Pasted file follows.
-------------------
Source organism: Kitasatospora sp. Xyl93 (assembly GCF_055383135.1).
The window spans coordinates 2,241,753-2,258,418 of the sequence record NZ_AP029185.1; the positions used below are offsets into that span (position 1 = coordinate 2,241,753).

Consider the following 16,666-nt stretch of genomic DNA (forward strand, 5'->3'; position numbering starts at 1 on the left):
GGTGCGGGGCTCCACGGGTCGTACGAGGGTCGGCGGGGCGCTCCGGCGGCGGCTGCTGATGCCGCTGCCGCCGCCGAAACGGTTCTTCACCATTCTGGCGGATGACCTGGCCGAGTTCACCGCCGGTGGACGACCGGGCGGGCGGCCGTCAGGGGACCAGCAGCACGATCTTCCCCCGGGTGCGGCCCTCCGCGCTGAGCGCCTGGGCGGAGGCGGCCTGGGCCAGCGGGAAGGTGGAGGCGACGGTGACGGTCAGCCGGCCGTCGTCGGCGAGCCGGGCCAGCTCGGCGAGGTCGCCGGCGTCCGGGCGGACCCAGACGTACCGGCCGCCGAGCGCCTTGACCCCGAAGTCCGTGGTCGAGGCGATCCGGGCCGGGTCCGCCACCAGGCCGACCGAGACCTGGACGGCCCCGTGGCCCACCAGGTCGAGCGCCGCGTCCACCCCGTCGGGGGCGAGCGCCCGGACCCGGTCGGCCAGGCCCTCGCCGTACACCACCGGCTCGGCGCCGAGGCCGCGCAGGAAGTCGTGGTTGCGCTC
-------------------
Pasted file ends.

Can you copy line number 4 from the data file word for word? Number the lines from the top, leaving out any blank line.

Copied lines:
GGTGCGGGGCTCCACGGGTCGTACGAGGGTCGGCGGGGCGCTCCGGCGGCGGCTGCTGATGCCGCTGCCGCCGCCGAAACGGTTCTTCACCATTCTGGCGGATGACCTGGCCGAGTTCACCGCCGGTGGACGACCGGGCGGGCGGCCGTCAGGGGACCAGCAGCACGATCTTCCCCCGGGTGCGGCCCTCCGCGCTGAGCGCCTGGGCGGAGGCGGCCTGGGCCAGCGGGAAGGTGGAGGCGACGGTGACGGTCAGCCGGCCGTCGTCGGCGAGCCGGGCCAGCTCGGCGAGGTCGCCGGCGTCCGGGCGGACCCAGACGTACCGGCCGCCGAGCGCCTTGACCCCGAAGTCCGTGGTCGAGGCGATCCGGGCCGGGTCCGCCACCAGGCCGACCGAGACCTGGACGGCCCCGTGGCCCACCAGGTCGAGCGCCGCGTCCACCCCGTCGGGGGCGAGCGCCCGGACCCGGTCGGCCAGGCCCTCGCCGTACACCACCGGCTCGGCGCCGAGGCCGCGCAGGAAGTCGTGGTTGCGCTC